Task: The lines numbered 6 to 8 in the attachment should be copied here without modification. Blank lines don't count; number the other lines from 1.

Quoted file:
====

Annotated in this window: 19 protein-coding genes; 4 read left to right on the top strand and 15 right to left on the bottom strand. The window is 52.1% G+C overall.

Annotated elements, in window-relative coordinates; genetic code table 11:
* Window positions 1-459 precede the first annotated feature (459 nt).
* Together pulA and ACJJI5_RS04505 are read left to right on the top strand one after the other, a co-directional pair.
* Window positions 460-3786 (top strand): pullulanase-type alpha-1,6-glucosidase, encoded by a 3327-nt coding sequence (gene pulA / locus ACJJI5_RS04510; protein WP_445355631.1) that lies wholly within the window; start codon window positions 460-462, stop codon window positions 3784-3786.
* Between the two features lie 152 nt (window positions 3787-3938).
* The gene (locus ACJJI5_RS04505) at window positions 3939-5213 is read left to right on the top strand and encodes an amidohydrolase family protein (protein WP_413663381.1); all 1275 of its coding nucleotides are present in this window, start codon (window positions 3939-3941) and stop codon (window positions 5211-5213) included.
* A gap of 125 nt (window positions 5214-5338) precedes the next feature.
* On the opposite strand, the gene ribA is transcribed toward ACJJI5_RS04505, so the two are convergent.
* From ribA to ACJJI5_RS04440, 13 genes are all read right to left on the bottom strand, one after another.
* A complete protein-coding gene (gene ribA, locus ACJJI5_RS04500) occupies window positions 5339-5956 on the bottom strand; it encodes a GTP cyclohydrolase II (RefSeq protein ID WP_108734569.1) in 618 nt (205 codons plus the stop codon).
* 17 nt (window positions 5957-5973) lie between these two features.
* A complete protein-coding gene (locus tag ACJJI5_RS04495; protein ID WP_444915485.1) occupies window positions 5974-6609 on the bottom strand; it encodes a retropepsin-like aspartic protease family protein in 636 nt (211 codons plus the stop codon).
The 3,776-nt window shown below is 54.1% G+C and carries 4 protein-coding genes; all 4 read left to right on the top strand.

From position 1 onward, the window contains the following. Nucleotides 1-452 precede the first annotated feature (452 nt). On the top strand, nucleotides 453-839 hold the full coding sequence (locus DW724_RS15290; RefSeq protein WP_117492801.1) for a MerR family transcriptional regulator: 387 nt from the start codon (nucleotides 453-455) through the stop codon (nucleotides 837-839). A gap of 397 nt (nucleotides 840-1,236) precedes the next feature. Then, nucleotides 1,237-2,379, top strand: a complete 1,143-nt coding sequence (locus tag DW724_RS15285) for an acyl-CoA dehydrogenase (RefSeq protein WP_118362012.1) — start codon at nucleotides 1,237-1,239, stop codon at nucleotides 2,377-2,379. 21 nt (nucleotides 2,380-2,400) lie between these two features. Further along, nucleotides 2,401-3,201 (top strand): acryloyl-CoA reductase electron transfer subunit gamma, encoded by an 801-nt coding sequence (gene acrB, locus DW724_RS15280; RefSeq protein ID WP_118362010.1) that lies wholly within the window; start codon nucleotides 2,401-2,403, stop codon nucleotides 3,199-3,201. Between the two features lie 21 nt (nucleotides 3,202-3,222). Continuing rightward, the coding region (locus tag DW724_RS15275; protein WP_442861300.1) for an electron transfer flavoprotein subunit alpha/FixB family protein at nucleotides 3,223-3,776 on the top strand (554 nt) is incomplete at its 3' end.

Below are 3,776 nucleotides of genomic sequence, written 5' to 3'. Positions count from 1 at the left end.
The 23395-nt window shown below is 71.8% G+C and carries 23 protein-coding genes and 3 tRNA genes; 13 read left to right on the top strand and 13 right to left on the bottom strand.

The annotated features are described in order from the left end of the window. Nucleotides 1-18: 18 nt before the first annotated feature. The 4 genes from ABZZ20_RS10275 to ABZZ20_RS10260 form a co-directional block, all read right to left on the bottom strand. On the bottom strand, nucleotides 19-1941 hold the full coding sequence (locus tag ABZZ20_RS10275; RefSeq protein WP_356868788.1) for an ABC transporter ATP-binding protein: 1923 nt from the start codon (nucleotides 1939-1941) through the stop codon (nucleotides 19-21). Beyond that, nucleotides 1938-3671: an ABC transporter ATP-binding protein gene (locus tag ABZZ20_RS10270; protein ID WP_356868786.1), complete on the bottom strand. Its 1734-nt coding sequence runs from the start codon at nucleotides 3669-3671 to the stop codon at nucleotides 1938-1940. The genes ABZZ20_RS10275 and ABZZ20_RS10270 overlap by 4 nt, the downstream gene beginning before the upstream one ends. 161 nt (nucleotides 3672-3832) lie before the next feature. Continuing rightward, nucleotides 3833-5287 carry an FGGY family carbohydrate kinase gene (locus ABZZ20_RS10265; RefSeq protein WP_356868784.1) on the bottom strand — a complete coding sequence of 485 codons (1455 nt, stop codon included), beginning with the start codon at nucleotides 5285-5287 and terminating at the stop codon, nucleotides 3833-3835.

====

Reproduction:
* Between the two features lie 152 nt (window positions 3787-3938).
* The gene (locus ACJJI5_RS04505) at window positions 3939-5213 is read left to right on the top strand and encodes an amidohydrolase family protein (protein WP_413663381.1); all 1275 of its coding nucleotides are present in this window, start codon (window positions 3939-3941) and stop codon (window positions 5211-5213) included.
* A gap of 125 nt (window positions 5214-5338) precedes the next feature.